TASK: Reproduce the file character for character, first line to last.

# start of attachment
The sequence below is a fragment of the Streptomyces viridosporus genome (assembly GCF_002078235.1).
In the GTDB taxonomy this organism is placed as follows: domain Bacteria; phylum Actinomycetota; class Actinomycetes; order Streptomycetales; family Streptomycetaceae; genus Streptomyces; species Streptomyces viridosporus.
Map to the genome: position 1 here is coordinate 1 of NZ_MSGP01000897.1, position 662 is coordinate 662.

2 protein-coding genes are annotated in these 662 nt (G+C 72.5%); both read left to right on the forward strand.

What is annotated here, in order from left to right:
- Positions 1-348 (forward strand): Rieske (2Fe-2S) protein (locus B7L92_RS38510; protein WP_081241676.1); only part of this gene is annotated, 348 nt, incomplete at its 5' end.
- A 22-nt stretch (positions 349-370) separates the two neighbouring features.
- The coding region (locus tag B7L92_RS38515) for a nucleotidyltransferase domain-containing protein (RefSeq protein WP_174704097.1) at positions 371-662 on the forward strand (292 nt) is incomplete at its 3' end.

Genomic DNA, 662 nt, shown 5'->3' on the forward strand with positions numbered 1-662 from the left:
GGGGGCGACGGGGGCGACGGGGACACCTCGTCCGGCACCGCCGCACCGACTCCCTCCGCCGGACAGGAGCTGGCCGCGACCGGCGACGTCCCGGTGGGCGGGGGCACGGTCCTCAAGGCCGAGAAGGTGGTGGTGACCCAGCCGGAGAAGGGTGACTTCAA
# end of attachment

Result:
The sequence below is a fragment of the Streptomyces viridosporus genome (assembly GCF_002078235.1).
In the GTDB taxonomy this organism is placed as follows: domain Bacteria; phylum Actinomycetota; class Actinomycetes; order Streptomycetales; family Streptomycetaceae; genus Streptomyces; species Streptomyces viridosporus.
Map to the genome: position 1 here is coordinate 1 of NZ_MSGP01000897.1, position 662 is coordinate 662.

2 protein-coding genes are annotated in these 662 nt (G+C 72.5%); both read left to right on the forward strand.

What is annotated here, in order from left to right:
- Positions 1-348 (forward strand): Rieske (2Fe-2S) protein (locus B7L92_RS38510; protein WP_081241676.1); only part of this gene is annotated, 348 nt, incomplete at its 5' end.
- A 22-nt stretch (positions 349-370) separates the two neighbouring features.
- The coding region (locus tag B7L92_RS38515) for a nucleotidyltransferase domain-containing protein (RefSeq protein WP_174704097.1) at positions 371-662 on the forward strand (292 nt) is incomplete at its 3' end.

Genomic DNA, 662 nt, shown 5'->3' on the forward strand with positions numbered 1-662 from the left:
GGGGGCGACGGGGGCGACGGGGACACCTCGTCCGGCACCGCCGCACCGACTCCCTCCGCCGGACAGGAGCTGGCCGCGACCGGCGACGTCCCGGTGGGCGGGGGCACGGTCCTCAAGGCCGAGAAGGTGGTGGTGACCCAGCCGGAGAAGGGTGACTTCAA